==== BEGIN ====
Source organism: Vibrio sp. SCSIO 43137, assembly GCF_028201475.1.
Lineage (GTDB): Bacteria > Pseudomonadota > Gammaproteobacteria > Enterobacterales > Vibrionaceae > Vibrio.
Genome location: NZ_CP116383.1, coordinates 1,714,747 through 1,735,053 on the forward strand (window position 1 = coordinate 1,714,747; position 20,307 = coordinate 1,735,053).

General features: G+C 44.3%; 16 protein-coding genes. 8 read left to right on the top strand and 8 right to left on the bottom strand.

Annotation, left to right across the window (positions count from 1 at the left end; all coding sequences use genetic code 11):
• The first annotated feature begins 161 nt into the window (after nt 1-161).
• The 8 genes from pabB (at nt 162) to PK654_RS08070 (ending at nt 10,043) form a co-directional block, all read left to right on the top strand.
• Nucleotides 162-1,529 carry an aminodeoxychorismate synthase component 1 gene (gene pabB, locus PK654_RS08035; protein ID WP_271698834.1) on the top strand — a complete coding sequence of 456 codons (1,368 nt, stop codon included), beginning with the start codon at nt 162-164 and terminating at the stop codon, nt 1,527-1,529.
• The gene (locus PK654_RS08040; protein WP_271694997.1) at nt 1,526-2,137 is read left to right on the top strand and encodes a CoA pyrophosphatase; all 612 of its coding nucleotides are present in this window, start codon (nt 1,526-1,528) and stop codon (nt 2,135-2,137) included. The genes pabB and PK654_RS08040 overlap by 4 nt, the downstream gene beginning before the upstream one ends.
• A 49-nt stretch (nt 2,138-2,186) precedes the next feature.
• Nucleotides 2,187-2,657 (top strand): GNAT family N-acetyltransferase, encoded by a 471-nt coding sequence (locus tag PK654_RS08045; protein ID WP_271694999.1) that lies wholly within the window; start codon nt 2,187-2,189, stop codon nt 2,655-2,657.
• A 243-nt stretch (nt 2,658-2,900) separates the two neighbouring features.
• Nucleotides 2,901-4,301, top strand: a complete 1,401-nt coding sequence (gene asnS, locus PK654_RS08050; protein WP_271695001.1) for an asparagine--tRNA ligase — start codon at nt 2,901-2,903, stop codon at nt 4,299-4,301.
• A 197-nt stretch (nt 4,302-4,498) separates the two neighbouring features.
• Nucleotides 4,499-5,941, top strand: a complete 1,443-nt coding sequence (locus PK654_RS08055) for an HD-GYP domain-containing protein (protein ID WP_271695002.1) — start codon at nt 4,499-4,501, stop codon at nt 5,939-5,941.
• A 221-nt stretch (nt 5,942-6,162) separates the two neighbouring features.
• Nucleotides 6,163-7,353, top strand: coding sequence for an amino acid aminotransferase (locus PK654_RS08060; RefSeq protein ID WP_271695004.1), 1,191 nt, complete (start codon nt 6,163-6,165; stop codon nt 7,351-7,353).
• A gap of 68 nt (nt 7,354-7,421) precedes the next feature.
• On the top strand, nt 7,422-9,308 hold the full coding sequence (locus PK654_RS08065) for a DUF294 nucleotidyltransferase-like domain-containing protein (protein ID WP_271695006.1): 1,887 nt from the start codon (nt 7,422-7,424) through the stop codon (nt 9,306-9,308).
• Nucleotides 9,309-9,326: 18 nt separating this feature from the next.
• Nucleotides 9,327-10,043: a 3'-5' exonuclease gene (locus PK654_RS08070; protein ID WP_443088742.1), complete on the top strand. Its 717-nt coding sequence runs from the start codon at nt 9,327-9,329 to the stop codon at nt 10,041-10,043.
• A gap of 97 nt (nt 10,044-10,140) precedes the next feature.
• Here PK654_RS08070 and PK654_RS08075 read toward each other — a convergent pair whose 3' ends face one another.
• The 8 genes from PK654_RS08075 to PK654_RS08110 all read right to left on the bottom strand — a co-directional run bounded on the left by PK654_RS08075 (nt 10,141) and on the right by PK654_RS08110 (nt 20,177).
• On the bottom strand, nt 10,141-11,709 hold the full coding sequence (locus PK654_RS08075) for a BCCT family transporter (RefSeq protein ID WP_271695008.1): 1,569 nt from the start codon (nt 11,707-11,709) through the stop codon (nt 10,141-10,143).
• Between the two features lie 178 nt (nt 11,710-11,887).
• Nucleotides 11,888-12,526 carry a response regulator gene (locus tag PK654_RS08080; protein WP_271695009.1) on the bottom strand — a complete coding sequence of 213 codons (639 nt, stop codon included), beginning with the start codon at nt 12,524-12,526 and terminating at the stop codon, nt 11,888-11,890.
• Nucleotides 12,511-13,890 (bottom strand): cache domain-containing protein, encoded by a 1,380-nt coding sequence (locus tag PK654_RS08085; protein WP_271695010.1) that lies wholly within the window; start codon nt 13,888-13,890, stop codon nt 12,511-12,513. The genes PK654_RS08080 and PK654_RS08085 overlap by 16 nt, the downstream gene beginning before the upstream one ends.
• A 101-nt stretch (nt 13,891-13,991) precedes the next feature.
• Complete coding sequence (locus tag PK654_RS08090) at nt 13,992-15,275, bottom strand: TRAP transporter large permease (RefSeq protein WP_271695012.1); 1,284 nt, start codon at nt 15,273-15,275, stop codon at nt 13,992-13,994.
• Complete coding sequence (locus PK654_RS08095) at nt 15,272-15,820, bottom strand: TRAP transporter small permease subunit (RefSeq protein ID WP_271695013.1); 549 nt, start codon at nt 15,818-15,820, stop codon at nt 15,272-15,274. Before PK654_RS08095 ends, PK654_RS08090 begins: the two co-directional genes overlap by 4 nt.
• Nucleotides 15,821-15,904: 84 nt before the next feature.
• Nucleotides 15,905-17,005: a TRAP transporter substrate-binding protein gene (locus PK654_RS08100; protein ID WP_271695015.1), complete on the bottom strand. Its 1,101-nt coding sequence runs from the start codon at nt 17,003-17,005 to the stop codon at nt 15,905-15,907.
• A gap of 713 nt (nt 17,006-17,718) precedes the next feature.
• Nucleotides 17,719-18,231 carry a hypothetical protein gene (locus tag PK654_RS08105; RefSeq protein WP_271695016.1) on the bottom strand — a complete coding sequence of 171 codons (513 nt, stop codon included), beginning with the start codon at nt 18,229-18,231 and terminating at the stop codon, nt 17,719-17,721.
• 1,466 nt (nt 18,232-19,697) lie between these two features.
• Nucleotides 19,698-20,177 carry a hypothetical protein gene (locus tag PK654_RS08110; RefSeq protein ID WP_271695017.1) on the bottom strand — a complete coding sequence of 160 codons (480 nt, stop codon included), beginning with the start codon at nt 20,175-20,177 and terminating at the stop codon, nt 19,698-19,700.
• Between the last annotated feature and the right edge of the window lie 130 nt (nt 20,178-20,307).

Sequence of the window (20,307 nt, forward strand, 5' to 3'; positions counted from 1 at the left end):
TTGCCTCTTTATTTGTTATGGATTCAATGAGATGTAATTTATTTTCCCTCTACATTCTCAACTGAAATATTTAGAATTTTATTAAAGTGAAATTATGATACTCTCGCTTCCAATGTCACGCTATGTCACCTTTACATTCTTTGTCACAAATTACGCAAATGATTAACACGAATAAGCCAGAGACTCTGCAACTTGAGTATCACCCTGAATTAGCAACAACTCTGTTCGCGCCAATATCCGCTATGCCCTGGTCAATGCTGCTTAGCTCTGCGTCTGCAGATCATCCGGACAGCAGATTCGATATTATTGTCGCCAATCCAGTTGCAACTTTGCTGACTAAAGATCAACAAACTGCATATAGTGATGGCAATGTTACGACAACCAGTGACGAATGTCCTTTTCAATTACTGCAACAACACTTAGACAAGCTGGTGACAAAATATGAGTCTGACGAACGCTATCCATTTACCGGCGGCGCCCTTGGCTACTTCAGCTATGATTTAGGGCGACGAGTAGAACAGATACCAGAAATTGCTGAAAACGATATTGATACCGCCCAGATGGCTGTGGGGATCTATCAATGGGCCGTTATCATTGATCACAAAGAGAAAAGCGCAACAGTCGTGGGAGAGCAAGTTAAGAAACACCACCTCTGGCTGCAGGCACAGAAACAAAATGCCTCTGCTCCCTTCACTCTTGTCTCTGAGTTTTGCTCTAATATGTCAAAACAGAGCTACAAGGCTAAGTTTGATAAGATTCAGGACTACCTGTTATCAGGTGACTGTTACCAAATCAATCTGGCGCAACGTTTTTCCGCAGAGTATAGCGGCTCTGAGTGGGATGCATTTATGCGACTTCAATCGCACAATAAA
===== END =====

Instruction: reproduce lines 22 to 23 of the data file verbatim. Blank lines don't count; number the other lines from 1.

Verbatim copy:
• A gap of 97 nt (nt 10,044-10,140) precedes the next feature.
• Here PK654_RS08070 and PK654_RS08075 read toward each other — a convergent pair whose 3' ends face one another.